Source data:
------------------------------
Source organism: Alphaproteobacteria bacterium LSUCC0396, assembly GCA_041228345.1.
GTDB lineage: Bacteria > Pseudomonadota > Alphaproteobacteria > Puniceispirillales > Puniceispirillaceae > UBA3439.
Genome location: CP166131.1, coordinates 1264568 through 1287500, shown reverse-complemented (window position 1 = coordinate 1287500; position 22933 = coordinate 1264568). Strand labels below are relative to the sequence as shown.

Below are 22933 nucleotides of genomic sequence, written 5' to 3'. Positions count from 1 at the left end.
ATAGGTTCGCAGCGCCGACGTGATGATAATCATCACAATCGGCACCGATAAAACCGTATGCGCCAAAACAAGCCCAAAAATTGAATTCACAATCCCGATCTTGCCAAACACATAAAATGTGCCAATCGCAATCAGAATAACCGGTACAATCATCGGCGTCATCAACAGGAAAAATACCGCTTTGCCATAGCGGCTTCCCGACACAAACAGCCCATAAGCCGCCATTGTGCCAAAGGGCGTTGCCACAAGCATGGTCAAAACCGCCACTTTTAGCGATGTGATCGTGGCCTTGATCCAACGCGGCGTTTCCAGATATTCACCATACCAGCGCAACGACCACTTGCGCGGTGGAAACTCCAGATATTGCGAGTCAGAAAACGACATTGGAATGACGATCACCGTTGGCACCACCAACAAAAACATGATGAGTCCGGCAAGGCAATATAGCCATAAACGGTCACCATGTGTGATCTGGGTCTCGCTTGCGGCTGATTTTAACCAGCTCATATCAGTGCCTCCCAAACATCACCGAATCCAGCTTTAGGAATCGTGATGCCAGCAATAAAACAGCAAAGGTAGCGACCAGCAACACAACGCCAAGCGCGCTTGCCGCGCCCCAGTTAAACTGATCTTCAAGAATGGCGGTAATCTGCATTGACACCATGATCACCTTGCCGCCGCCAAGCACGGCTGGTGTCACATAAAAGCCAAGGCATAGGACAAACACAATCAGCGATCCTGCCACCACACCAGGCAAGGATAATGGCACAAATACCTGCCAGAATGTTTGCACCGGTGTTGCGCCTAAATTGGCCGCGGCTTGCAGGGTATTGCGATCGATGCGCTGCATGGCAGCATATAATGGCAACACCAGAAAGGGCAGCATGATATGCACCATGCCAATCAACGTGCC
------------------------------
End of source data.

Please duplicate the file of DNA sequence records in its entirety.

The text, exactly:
Source organism: Alphaproteobacteria bacterium LSUCC0396, assembly GCA_041228345.1.
GTDB lineage: Bacteria > Pseudomonadota > Alphaproteobacteria > Puniceispirillales > Puniceispirillaceae > UBA3439.
Genome location: CP166131.1, coordinates 1264568 through 1287500, shown reverse-complemented (window position 1 = coordinate 1287500; position 22933 = coordinate 1264568). Strand labels below are relative to the sequence as shown.

Below are 22933 nucleotides of genomic sequence, written 5' to 3'. Positions count from 1 at the left end.
ATAGGTTCGCAGCGCCGACGTGATGATAATCATCACAATCGGCACCGATAAAACCGTATGCGCCAAAACAAGCCCAAAAATTGAATTCACAATCCCGATCTTGCCAAACACATAAAATGTGCCAATCGCAATCAGAATAACCGGTACAATCATCGGCGTCATCAACAGGAAAAATACCGCTTTGCCATAGCGGCTTCCCGACACAAACAGCCCATAAGCCGCCATTGTGCCAAAGGGCGTTGCCACAAGCATGGTCAAAACCGCCACTTTTAGCGATGTGATCGTGGCCTTGATCCAACGCGGCGTTTCCAGATATTCACCATACCAGCGCAACGACCACTTGCGCGGTGGAAACTCCAGATATTGCGAGTCAGAAAACGACATTGGAATGACGATCACCGTTGGCACCACCAACAAAAACATGATGAGTCCGGCAAGGCAATATAGCCATAAACGGTCACCATGTGTGATCTGGGTCTCGCTTGCGGCTGATTTTAACCAGCTCATATCAGTGCCTCCCAAACATCACCGAATCCAGCTTTAGGAATCGTGATGCCAGCAATAAAACAGCAAAGGTAGCGACCAGCAACACAACGCCAAGCGCGCTTGCCGCGCCCCAGTTAAACTGATCTTCAAGAATGGCGGTAATCTGCATTGACACCATGATCACCTTGCCGCCGCCAAGCACGGCTGGTGTCACATAAAAGCCAAGGCATAGGACAAACACAATCAGCGATCCTGCCACCACACCAGGCAAGGATAATGGCACAAATACCTGCCAGAATGTTTGCACCGGTGTTGCGCCTAAATTGGCCGCGGCTTGCAGGGTATTGCGATCGATGCGCTGCATGGCAGCATATAATGGCAACACCAGAAAGGGCAGCATGATATGCACCATGCCAATCAACGTGCC